This semester, 251 North, a University of Maryland dining hall in the Denton Community, has closed its doors on Fridays and Saturdays — a change from the fall semester, when 251 North was open seven days a week. 

The dining hall, which mainly caters to students living in Denton, Easton, Elkton and Oakland halls, offered carryout seven days a week in the fall. But now, students have to go elsewhere to grab a meal on Fridays and Saturdays — whether that means visiting the nearby North Campus Dining Hall, eating out at a local restaurant, ordering delivery or making their own meals.

“I don’t understand why one dining hall is not open the same hours as the other ones, because there are people that live on that side of campus that would like to go there,” said Stacy Feldmar Rothman, a parent of a freshman at this university.

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In past years, the dining hall operated with more limited hours. For a long time, the dining hall was only open for dinner, said Colleen Wright-Riva, Dining Services director. But in the fall, Dining Services opened 251 North seven days a week due to safety concerns during the coronavirus pandemic, she said.

“We were having concerns about people wearing masks and people following the rules and the guidelines, so it was really a safety net,” Wright-Riva said. “We opened both [North Campus dining halls] just as a precaution.”

Although Dining Services knew it could serve the reduced North Campus population with only one dining hall, she said, the department prioritized maintaining student and staff safety.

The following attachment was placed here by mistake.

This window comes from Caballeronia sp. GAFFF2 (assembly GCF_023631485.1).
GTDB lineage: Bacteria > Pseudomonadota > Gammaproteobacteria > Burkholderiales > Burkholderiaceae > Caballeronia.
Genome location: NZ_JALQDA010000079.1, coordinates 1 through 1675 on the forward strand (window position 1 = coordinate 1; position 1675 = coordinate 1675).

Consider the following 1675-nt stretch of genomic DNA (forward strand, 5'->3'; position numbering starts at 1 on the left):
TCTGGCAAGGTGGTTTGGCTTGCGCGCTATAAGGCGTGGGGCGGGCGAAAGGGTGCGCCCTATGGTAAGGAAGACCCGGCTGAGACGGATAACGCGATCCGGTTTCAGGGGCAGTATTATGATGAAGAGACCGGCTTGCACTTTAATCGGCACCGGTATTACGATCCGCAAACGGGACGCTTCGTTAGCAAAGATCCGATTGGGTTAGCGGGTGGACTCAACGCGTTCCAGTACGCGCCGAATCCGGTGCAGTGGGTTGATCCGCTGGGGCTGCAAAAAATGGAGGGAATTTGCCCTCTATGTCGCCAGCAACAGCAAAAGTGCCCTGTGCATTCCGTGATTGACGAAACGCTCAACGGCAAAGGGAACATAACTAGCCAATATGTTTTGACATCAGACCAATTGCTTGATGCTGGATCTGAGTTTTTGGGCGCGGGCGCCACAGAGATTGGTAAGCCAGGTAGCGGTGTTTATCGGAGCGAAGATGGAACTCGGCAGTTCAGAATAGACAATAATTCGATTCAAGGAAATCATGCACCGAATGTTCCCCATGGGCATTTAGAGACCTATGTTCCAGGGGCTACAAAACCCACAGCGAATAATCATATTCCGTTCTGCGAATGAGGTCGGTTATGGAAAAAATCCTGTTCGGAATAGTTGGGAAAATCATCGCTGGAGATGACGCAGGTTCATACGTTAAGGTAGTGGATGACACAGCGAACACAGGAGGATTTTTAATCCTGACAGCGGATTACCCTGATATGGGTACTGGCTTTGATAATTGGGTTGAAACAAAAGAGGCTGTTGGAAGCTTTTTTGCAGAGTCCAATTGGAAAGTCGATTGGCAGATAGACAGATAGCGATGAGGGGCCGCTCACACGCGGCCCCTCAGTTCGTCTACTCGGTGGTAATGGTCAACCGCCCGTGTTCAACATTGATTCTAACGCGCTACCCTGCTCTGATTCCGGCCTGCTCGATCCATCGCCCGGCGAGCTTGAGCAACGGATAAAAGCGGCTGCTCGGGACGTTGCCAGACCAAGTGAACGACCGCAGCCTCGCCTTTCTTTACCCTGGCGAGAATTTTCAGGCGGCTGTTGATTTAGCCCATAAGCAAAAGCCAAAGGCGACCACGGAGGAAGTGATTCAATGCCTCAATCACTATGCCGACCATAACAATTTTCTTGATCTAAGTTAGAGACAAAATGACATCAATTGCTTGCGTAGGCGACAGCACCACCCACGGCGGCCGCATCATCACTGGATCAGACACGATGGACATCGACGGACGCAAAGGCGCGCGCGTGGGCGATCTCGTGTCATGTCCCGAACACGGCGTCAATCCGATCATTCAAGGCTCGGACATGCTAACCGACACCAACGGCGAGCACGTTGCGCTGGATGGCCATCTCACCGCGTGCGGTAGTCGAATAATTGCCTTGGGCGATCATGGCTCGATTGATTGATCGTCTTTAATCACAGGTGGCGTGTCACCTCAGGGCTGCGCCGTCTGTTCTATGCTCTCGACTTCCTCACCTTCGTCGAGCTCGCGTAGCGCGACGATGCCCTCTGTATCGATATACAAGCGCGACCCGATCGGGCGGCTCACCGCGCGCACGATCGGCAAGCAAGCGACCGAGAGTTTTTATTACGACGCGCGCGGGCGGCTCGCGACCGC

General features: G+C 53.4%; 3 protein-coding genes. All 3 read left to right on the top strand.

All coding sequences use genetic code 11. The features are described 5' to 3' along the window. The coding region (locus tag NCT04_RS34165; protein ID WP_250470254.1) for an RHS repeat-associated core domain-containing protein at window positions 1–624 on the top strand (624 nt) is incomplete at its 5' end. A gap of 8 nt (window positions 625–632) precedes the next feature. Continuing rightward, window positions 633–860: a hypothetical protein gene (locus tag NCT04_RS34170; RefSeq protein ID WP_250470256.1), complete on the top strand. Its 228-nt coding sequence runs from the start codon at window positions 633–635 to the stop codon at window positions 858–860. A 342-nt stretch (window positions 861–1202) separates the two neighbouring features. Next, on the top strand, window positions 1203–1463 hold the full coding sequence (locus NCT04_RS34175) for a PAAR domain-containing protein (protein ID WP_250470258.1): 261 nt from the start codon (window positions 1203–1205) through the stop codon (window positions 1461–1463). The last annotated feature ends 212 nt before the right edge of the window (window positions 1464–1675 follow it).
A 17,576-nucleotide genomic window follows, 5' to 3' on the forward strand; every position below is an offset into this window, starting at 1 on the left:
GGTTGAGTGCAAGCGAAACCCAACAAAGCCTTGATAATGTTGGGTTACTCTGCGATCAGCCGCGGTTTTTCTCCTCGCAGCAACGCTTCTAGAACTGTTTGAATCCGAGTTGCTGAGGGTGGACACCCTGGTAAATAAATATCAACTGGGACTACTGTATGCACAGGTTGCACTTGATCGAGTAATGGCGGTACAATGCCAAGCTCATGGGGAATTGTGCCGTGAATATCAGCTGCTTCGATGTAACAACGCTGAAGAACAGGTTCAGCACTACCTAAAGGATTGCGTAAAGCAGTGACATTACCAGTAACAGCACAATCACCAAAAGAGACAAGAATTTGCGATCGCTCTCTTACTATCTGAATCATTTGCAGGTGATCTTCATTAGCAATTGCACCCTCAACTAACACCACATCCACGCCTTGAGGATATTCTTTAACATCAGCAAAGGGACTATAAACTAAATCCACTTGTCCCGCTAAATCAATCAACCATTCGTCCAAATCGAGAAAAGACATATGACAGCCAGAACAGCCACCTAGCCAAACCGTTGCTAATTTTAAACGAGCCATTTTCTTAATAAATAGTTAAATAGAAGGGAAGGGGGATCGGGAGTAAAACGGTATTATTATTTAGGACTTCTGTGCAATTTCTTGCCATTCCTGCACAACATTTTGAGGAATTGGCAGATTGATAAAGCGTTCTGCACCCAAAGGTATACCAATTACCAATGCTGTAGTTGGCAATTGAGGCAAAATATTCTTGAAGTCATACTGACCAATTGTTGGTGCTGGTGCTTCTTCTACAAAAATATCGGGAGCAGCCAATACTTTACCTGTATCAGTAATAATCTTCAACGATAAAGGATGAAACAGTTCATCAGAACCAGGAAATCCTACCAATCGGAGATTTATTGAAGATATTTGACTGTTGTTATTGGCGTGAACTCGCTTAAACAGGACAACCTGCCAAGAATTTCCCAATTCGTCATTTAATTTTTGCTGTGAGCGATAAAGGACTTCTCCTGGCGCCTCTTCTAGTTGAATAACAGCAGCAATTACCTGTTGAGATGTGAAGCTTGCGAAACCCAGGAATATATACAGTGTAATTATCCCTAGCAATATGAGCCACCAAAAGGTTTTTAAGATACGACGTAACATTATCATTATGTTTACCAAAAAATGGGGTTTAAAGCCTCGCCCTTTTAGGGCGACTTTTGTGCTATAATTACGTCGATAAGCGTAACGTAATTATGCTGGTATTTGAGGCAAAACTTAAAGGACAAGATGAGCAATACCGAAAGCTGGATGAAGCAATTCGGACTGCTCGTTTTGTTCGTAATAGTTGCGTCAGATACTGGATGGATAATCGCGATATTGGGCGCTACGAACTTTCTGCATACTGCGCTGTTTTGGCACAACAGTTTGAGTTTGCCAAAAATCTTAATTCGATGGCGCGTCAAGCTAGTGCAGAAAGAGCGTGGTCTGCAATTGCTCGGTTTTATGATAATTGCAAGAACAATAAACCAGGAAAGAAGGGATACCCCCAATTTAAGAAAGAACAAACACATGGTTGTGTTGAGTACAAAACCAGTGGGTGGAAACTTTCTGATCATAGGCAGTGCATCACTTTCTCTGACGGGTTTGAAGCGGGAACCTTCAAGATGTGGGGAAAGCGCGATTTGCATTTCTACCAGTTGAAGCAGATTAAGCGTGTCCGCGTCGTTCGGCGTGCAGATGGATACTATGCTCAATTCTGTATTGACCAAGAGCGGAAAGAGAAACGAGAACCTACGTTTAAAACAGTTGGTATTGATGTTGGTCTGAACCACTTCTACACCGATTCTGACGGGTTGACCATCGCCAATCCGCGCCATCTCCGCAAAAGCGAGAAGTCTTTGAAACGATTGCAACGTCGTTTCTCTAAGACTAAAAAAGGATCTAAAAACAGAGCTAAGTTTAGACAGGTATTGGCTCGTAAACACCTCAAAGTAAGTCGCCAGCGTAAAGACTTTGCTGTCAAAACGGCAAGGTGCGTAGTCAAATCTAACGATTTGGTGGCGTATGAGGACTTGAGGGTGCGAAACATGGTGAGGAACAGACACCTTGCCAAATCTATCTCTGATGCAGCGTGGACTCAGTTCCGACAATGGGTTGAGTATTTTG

Over the course of the fall semester, Dining Services found it did not have trouble enforcing the coronavirus safety protocols in the campus dining halls, Wright-Riva said. So, the department determined that the North Campus Dining Hall — which is about a three-minute walk away from 251 North — would be enough to safely serve the North Campus community on Fridays and Saturdays. And, it could reduce potential financial impacts, she said.

Freshman Dennis Erickson lives in Bel Air Hall and spends most of his free time at The Clarice Smith Performing Arts Center, so he often goes to the nearby 251 North to grab food. The math and music composition major finds it “weird” the dining hall is closed Fridays and Saturdays this semester.

But the North Campus Dining Hall serves more students Monday through Thursday than what the North Campus Dining Hall and 251 North serve combined on Fridays and Saturdays, Wright-Riva explained. She attributes this to students choosing to get more sleep and be more social on the weekends.

“The numbers still bear it out, year after year,” she said. “Fridays and Saturdays have been our slowest days in the week.”

Feldmar Rothman said she is frustrated with the university’s lack of communication about limiting the dining hall’s hours this semester. 

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Her daughter, a hearing and speech sciences major living in Denton Hall, participated in spring recruitment for Greek life last weekend. But due to the time commitment of the events, she didn’t have time to walk to the North Campus Dining Hall and had to order delivery, Feldmar Rothman added.

“If they’re not having enough business, maybe they need to look to why,” she said. “Because my daughter complains about the food all the time.”